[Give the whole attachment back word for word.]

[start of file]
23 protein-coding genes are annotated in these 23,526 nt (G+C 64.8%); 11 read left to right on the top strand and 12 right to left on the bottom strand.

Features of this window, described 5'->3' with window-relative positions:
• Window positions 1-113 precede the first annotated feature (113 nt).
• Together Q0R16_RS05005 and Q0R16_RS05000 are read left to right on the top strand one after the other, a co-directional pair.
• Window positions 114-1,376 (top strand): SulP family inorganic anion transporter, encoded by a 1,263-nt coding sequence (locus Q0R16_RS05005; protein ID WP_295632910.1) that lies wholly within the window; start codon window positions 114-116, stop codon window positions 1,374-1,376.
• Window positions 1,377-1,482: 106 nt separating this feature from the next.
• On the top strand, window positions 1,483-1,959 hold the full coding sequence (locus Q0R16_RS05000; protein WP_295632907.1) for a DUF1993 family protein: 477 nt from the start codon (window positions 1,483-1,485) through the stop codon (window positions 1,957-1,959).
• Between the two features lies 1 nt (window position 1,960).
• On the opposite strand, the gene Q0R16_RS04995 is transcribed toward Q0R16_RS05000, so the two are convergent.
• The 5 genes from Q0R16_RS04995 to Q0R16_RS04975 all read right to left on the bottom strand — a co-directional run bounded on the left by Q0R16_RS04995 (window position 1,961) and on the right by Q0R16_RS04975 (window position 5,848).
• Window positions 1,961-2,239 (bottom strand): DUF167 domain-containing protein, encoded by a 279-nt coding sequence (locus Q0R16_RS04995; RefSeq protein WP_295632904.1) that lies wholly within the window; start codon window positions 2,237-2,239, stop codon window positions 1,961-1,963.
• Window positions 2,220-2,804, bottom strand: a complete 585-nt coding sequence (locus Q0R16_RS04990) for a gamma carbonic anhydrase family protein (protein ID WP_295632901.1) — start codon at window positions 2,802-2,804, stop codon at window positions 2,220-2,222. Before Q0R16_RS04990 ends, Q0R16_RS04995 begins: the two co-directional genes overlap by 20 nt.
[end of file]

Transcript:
23 protein-coding genes are annotated in these 23,526 nt (G+C 64.8%); 11 read left to right on the top strand and 12 right to left on the bottom strand.

Features of this window, described 5'->3' with window-relative positions:
• Window positions 1-113 precede the first annotated feature (113 nt).
• Together Q0R16_RS05005 and Q0R16_RS05000 are read left to right on the top strand one after the other, a co-directional pair.
• Window positions 114-1,376 (top strand): SulP family inorganic anion transporter, encoded by a 1,263-nt coding sequence (locus Q0R16_RS05005; protein ID WP_295632910.1) that lies wholly within the window; start codon window positions 114-116, stop codon window positions 1,374-1,376.
• Window positions 1,377-1,482: 106 nt separating this feature from the next.
• On the top strand, window positions 1,483-1,959 hold the full coding sequence (locus Q0R16_RS05000; protein WP_295632907.1) for a DUF1993 family protein: 477 nt from the start codon (window positions 1,483-1,485) through the stop codon (window positions 1,957-1,959).
• Between the two features lies 1 nt (window position 1,960).
• On the opposite strand, the gene Q0R16_RS04995 is transcribed toward Q0R16_RS05000, so the two are convergent.
• The 5 genes from Q0R16_RS04995 to Q0R16_RS04975 all read right to left on the bottom strand — a co-directional run bounded on the left by Q0R16_RS04995 (window position 1,961) and on the right by Q0R16_RS04975 (window position 5,848).
• Window positions 1,961-2,239 (bottom strand): DUF167 domain-containing protein, encoded by a 279-nt coding sequence (locus Q0R16_RS04995; RefSeq protein WP_295632904.1) that lies wholly within the window; start codon window positions 2,237-2,239, stop codon window positions 1,961-1,963.
• Window positions 2,220-2,804, bottom strand: a complete 585-nt coding sequence (locus Q0R16_RS04990) for a gamma carbonic anhydrase family protein (protein ID WP_295632901.1) — start codon at window positions 2,802-2,804, stop codon at window positions 2,220-2,222. Before Q0R16_RS04990 ends, Q0R16_RS04995 begins: the two co-directional genes overlap by 20 nt.